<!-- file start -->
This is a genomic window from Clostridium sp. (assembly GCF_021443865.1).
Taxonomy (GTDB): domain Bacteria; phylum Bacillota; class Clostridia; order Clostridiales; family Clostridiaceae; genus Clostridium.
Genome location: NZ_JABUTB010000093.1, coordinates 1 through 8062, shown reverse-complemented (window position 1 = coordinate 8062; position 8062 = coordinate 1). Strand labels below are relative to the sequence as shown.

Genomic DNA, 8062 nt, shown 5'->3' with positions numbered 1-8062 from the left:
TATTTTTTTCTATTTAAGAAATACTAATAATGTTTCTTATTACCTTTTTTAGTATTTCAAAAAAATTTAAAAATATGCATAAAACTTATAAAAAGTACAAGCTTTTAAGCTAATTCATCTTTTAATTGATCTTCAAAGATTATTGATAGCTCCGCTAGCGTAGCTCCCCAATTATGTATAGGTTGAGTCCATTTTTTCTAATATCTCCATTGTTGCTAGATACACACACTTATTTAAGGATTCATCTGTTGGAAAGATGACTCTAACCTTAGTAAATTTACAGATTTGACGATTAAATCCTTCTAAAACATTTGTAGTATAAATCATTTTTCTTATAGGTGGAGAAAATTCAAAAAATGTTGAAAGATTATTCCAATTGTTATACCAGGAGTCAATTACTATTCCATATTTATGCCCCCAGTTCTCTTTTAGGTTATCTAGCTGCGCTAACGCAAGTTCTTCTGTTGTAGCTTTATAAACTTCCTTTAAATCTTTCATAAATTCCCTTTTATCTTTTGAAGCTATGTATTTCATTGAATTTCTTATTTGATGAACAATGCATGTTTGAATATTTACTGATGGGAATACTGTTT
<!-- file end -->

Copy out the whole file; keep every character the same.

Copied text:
This is a genomic window from Clostridium sp. (assembly GCF_021443865.1).
Taxonomy (GTDB): domain Bacteria; phylum Bacillota; class Clostridia; order Clostridiales; family Clostridiaceae; genus Clostridium.
Genome location: NZ_JABUTB010000093.1, coordinates 1 through 8062, shown reverse-complemented (window position 1 = coordinate 8062; position 8062 = coordinate 1). Strand labels below are relative to the sequence as shown.

Genomic DNA, 8062 nt, shown 5'->3' with positions numbered 1-8062 from the left:
TATTTTTTTCTATTTAAGAAATACTAATAATGTTTCTTATTACCTTTTTTAGTATTTCAAAAAAATTTAAAAATATGCATAAAACTTATAAAAAGTACAAGCTTTTAAGCTAATTCATCTTTTAATTGATCTTCAAAGATTATTGATAGCTCCGCTAGCGTAGCTCCCCAATTATGTATAGGTTGAGTCCATTTTTTCTAATATCTCCATTGTTGCTAGATACACACACTTATTTAAGGATTCATCTGTTGGAAAGATGACTCTAACCTTAGTAAATTTACAGATTTGACGATTAAATCCTTCTAAAACATTTGTAGTATAAATCATTTTTCTTATAGGTGGAGAAAATTCAAAAAATGTTGAAAGATTATTCCAATTGTTATACCAGGAGTCAATTACTATTCCATATTTATGCCCCCAGTTCTCTTTTAGGTTATCTAGCTGCGCTAACGCAAGTTCTTCTGTTGTAGCTTTATAAACTTCCTTTAAATCTTTCATAAATTCCCTTTTATCTTTTGAAGCTATGTATTTCATTGAATTTCTTATTTGATGAACAATGCATGTTTGAATATTTACTGATGGGAATACTGTTT